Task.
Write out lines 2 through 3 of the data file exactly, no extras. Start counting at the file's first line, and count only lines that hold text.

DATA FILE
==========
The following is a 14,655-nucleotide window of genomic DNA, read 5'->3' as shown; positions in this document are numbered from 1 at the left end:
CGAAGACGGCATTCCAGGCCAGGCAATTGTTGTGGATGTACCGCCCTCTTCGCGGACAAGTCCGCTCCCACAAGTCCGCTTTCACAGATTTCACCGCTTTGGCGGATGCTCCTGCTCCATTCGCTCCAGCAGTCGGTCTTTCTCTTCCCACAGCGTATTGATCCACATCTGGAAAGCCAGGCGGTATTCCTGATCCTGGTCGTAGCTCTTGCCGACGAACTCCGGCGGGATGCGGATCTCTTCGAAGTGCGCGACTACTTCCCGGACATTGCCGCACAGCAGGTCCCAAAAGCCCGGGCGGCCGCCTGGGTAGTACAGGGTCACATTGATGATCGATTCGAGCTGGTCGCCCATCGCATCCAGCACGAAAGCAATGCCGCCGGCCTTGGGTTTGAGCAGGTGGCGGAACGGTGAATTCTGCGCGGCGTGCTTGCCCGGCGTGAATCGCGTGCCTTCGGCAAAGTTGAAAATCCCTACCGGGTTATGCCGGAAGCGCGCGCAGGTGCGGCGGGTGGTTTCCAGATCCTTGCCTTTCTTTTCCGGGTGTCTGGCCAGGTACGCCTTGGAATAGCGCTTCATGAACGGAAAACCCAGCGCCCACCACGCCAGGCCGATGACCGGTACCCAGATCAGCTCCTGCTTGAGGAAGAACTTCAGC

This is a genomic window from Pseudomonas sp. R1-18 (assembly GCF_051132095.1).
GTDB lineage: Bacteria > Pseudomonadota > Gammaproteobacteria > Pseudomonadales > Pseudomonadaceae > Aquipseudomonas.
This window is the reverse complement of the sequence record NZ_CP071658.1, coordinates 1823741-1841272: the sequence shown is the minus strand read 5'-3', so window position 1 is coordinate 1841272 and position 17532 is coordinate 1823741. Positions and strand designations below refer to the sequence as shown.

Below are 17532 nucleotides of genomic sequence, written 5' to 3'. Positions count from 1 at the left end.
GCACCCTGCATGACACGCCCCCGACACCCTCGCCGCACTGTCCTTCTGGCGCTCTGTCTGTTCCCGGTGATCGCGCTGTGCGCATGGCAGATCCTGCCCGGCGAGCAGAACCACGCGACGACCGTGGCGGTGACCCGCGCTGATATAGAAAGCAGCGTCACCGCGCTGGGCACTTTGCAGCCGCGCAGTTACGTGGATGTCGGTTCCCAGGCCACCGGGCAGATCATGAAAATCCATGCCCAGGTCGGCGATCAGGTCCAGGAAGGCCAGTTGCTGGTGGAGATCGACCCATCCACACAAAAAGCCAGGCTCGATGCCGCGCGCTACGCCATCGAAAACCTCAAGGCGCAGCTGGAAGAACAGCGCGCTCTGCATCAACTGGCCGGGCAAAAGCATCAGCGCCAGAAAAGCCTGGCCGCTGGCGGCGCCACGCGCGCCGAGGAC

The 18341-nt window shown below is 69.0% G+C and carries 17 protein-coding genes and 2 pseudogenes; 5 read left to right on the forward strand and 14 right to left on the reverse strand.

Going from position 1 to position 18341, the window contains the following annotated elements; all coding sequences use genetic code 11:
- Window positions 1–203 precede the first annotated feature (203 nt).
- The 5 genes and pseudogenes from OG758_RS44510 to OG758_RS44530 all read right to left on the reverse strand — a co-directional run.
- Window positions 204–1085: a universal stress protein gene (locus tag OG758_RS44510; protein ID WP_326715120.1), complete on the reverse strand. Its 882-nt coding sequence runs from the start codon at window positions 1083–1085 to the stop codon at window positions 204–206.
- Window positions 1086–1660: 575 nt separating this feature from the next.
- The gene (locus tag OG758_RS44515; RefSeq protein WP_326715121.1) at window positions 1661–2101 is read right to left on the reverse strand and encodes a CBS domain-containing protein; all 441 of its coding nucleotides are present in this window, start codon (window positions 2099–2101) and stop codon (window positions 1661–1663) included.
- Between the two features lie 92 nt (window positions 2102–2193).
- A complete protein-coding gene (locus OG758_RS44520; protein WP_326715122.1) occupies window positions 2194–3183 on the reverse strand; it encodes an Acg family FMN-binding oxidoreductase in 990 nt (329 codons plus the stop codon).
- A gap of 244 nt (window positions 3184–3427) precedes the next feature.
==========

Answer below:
CGAAGACGGCATTCCAGGCCAGGCAATTGTTGTGGATGTACCGCCCTCTTCGCGGACAAGTCCGCTCCCACAAGTCCGCTTTCACAGATTTCACCGCTTTGGCGGATGCTCCTGCTCCATTCGCTCCAGCAGTCGGTCTTTCTCTTCCCACAGCGTATTGATCCACATCTGGAAAGCCAGGCGGTATTCCTGATCCTGGTCGTAGCTCTTGCCGACGAACTCCGGCGGGATGCGGATCTCTTCGAAGTGCGCGACTACTTCCCGGACATTGCCGCACAGCAGGTCCCAAAAGCCCGGGCGGCCGCCTGGGTAGTACAGGGTCACATTGATGATCGATTCGAGCTGGTCGCCCATCGCATCCAGCACGAAAGCAATGCCGCCGGCCTTGGGTTTGAGCAGGTGGCGGAACGGTGAATTCTGCGCGGCGTGCTTGCCCGGCGTGAATCGCGTGCCTTCGGCAAAGTTGAAAATCCCTACCGGGTTATGCCGGAAGCGCGCGCAGGTGCGGCGGGTGGTTTCCAGATCCTTGCCTTTCTTTTCCGGGTGTCTGGCCAGGTACGCCTTGGAATAGCGCTTCATGAACGGAAAACCCAGCGCCCACCACGCCAGGCCGATGACCGGTACCCAGATCAGCTCCTGCTTGAGGAAGAACTTCAGC

This is a genomic window from Pseudomonas sp. R1-18 (assembly GCF_051132095.1).